Joyce Burges has been homeschooling for 30 years. She and her husband homeschooled all five of their children, and now their grandchildren are being homeschooled. Twenty-one years ago, they founded the National Black Home Educators. Ms. Burges told The Final Call that homeschooling amongst Black parents has been steadily growing, but since the pandemic hit, and especially since July, she has been getting tons of email and hundreds of new memberships in the organization.

She is a witness of the countless Black people who have sought out new opportunities related to business, jobs and education since the start of the pandemic.

“You now have a pandemic that has caused us to adjust and adapt in various forms, whether it is working from home, starting businesses, developing our side hustles into legitimate businesses, homeschooling, these kinds of things,” said Memphis-based Nation of Islam Student Minister Demetric Muhammad.

“It really shows that we do have what it takes to do what the Honorable Elijah Muhammad and Minister Farrakhan have been saying for years, which is to strike a blow for freedom and independence instead of continuing to suffer within the current American paradigm where Whites are always in a master position and you’re always in a slave position.”


Homeschooling is one way that Black people are seeking a change. In Black households, homeschooling increased by five times from 3.3 percent in spring 2020 to 16.1 percent in fall 2020, according to a March survey by the Census Bureau.

“The pandemic brought Black families to the forefront of the knowledge that the only constant thing that I have or that we can give our children is our home. And so why not bring education home? And that’s what they did,” said Ms. Burges, cofounder and CEO of the National Black Home Educators.

She listed a number of reasons why Black parents could be choosing homeschooling. Some of those included not wanting their children to go back to an unstable and unsafe environment, being able to provide one-on-one attention and having the opportunity to build a one-on-one relationship with their children.

Amirah and Baki Muhammad of Columbus, Ga., are longtime homeschoolers. During the pandemic, their daughter, Sabbath Muhammad, started “The Homeschooler’s Society,” where she and her staff are teaching Black students up to eighth grade, including her younger sister.

“I think that a lot of Black children actually did better being home and doing virtual because of the home environment,” Amirah Muhammad said.

Baki Muhammad said fear might have been one reason Black parents didn’t get into homeschooling in the past.

“A lot of people thought that homeschooling was a greater barrier or obstacle than what it is. Once they found out that homeschooling was doable and was acceptable and was a viable alternative, I think a lot of us went right for it because of the pandemic,” he said.

Ms. Burges sees the expansion of homeschooling as a result of more parents being at home.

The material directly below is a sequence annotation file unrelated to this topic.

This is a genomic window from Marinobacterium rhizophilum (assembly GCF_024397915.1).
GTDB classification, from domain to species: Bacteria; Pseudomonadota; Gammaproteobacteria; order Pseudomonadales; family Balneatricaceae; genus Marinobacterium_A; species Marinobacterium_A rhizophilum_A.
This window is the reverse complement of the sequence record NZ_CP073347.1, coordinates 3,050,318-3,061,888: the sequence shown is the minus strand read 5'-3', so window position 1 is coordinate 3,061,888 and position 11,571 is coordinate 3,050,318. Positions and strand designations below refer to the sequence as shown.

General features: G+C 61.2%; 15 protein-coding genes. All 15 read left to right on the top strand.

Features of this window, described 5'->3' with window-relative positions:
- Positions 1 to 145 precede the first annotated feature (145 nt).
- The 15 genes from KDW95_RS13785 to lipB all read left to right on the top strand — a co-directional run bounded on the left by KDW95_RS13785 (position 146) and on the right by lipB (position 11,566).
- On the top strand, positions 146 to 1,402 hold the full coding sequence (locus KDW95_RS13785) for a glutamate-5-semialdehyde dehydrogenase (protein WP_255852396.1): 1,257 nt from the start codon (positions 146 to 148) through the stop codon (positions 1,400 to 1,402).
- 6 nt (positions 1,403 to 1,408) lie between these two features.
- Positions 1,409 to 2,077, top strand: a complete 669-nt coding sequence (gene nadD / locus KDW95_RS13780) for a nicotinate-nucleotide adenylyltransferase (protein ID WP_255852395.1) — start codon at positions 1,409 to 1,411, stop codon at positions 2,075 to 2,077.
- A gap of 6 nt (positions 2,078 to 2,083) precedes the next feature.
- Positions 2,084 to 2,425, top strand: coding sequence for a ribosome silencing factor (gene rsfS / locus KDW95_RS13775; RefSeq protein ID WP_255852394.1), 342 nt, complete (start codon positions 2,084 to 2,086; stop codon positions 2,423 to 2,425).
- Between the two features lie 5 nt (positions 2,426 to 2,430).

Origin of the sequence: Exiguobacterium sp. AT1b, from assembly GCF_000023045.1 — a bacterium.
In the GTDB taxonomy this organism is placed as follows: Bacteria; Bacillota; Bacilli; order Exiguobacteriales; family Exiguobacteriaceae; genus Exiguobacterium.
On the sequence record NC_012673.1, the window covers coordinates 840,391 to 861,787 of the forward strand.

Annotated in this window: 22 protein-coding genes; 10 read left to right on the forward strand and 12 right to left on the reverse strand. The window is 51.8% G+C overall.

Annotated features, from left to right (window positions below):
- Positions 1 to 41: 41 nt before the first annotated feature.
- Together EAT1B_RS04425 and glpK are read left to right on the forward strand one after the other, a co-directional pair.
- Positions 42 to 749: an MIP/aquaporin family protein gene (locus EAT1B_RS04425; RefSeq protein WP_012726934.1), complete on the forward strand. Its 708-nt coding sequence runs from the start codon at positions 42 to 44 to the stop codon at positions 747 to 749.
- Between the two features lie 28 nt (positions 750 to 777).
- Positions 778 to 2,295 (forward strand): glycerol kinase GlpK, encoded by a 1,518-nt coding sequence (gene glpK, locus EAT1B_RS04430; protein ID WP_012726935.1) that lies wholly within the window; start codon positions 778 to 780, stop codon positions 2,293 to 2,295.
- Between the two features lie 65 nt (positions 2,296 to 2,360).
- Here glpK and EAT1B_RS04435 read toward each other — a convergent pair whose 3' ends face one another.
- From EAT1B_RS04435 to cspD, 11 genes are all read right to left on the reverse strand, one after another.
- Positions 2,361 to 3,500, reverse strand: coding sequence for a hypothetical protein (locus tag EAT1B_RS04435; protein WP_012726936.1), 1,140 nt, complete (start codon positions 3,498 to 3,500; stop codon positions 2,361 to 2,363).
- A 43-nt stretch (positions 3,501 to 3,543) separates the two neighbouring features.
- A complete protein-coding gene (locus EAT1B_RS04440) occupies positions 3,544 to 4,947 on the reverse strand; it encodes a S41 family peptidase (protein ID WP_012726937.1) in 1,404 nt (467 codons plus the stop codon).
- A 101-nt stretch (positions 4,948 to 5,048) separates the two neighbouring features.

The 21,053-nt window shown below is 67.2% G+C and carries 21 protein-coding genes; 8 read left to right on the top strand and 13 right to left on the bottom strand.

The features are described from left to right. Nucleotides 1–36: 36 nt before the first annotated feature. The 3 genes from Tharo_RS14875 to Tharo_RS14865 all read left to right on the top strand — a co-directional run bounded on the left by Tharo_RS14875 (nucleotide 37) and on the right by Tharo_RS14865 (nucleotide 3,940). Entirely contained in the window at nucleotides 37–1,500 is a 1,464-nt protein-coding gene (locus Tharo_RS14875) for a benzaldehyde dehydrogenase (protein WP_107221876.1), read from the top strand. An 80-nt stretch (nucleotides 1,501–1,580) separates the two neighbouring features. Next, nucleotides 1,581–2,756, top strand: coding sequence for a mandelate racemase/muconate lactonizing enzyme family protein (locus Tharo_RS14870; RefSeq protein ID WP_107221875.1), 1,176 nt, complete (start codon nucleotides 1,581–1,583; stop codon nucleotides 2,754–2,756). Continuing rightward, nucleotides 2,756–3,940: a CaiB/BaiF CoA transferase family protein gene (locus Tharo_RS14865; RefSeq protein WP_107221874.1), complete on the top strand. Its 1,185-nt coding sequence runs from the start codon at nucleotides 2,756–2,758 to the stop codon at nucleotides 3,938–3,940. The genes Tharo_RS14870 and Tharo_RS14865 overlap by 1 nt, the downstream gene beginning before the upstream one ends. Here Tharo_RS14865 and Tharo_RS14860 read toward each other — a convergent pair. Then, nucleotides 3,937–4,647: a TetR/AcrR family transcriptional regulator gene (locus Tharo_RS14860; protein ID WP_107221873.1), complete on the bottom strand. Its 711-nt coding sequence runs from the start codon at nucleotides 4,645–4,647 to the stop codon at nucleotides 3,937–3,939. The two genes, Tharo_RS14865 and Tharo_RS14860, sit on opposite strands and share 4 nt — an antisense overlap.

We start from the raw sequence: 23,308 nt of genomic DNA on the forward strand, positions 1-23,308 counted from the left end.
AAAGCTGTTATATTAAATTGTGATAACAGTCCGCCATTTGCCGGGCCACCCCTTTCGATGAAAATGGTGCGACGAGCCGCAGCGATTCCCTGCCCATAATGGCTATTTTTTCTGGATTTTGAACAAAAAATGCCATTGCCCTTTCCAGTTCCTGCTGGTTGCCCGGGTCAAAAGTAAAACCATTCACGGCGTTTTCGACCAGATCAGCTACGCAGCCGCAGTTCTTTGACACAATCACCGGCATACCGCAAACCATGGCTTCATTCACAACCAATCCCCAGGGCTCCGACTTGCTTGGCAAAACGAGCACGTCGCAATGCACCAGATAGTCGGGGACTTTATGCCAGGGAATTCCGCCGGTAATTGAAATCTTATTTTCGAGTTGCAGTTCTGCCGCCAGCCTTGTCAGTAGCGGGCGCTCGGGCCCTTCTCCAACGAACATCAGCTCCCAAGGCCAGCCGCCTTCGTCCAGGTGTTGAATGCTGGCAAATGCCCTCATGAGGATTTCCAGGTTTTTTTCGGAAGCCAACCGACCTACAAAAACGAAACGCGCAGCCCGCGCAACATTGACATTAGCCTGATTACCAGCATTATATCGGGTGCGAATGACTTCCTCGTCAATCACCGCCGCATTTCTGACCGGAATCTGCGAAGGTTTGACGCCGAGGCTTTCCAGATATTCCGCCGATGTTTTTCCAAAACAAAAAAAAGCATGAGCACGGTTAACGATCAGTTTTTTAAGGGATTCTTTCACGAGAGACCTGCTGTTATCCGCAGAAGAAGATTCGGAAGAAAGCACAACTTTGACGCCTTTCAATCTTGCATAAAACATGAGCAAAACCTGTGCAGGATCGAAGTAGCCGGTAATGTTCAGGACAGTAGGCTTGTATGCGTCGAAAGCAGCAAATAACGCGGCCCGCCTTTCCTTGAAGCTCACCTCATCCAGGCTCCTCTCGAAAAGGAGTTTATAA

“Parents are coming home running businesses, successful businesses, digital businesses, technology businesses, writing, developing curriculum. Parents are coming home, and so they’re just going to keep their kids there as well. So, with the expansion, so to speak, of more entrepreneurs and more home businesses, I see more families homeschool,” she said.

Linda Perez is one of those parents who got involved with her children’s education. She said the pandemic has been a blessing for her.

“It gave me more time with my children and being part of their education and going beyond what the school curriculum was teaching. It also gave me time to reflect on self, to improve on self. I was able to meditate more, get into my garden more,” she told The Final Call.

Growing up, Ms. Perez’s grandmother gave her the name “Sissy.” Now known by the people of Chicago as Chef Sissy, she started “Sissy’s Taco Bar” in the midst of the Covid-19 pandemic.

“I took that time to create something during the pandemic, and it kept me busy, because me, I’ve always had to stay busy,” she said.

Ms. Perez has been an entrepreneur since she was nine years old, and she knew her calling by her early 20s: to help God’s children and God’s community. She has been in the daycare business for over 20 years, and she started her restaurant to bring good, quality food to the Black community. She explained that the goal is to bring healthy food, work with Black farmers and also provide a place for families to eat later in the day.

“We made it through the year. Of course, it takes a minute for people to know about you, but we made it, and we’re able to hire young men in our community or young women in our community. And they’re working for me, but like I tell them, you’re not just working for me,” she said. “I’m actually teaching you how to run a business when you leave here. Your goal is not to work for me or work for anybody else. It’s to get the experience and not chase money, but get the experience just like I did in my life.”